Turning CO2 into ethanol, our energy future?


Written by Max Michalec, ESLLC 2016-2017


The Oak Ridge National Laboratory in Tennessee has accidentally found a way to turn CO2 into Ethanol.  The process uses a cheap and scalable energy platform generating one of the most promising ways to reduce carbon dioxide in our atmosphere to date.  The researchers discovered the catalyst for the reaction when they were testing what they thought to be the first step in a chain of reactions to get to a fuel source.  The process involves sending an electric current through a silicon surface coated in nanoparticles of copper and carbon submerged in a bath of CO2 suspended in water.  Nano technology allows for very precise reaction without creating chemical byproducts from the reaction as well.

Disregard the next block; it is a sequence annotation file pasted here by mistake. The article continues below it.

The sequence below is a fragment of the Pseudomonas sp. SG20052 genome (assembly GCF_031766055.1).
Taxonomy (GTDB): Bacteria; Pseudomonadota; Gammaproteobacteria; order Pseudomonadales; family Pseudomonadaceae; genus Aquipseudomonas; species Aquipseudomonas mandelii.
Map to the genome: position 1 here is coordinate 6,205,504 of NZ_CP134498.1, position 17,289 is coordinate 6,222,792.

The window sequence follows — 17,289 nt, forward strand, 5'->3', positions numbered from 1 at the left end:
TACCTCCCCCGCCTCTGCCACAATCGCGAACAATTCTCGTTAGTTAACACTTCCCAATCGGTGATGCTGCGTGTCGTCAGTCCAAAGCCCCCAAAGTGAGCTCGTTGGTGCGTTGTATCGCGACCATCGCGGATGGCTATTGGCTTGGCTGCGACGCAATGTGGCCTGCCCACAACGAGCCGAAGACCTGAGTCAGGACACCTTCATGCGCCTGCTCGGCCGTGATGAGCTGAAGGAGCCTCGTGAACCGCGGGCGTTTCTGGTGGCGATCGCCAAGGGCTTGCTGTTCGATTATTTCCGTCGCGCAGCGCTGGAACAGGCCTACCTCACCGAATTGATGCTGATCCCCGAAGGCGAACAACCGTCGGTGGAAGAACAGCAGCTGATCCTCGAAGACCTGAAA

The process can be conducted at room temperature using as little at 1.2 volts of energy, in the early stages of testing has had a yield of 63%.  These add up to a very energy efficient process that can be conducted on an industrial scale.  One possible use of this technology is as a way to turn excess power created by renewable energy sources, such as wind turbines that are unusable by our modern electrical grid into liquid fuel.  This could be a breakthrough in how we store energy created by renewable energy sources that, at the same time helps reverse humans impact on our atmosphere.

Link to video of process:



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